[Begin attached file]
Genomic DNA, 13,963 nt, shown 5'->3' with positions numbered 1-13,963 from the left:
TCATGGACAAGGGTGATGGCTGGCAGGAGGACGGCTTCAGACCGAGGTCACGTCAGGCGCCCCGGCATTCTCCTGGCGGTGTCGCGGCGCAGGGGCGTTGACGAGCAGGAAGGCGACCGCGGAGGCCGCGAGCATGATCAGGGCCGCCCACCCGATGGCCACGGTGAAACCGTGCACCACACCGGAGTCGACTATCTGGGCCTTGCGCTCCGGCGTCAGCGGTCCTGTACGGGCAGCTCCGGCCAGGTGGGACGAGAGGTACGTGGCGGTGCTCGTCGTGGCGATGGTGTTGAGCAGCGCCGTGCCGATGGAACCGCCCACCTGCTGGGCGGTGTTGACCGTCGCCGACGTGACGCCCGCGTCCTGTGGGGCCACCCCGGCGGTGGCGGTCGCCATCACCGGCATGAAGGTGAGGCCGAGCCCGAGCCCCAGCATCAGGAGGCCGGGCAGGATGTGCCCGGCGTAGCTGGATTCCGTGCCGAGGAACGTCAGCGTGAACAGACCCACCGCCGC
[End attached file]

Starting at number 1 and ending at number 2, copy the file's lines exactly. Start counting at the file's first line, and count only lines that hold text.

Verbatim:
Genomic DNA, 13,963 nt, shown 5'->3' with positions numbered 1-13,963 from the left:
TCATGGACAAGGGTGATGGCTGGCAGGAGGACGGCTTCAGACCGAGGTCACGTCAGGCGCCCCGGCATTCTCCTGGCGGTGTCGCGGCGCAGGGGCGTTGACGAGCAGGAAGGCGACCGCGGAGGCCGCGAGCATGATCAGGGCCGCCCACCCGATGGCCACGGTGAAACCGTGCACCACACCGGAGTCGACTATCTGGGCCTTGCGCTCCGGCGTCAGCGGTCCTGTACGGGCAGCTCCGGCCAGGTGGGACGAGAGGTACGTGGCGGTGCTCGTCGTGGCGATGGTGTTGAGCAGCGCCGTGCCGATGGAACCGCCCACCTGCTGGGCGGTGTTGACCGTCGCCGACGTGACGCCCGCGTCCTGTGGGGCCACCCCGGCGGTGGCGGTCGCCATCACCGGCATGAAGGTGAGGCCGAGCCCGAGCCCCAGCATCAGGAGGCCGGGCAGGATGTGCCCGGCGTAGCTGGATTCCGTGCCGAGGAACGTCAGCGTGAACAGACCCACCGCCGC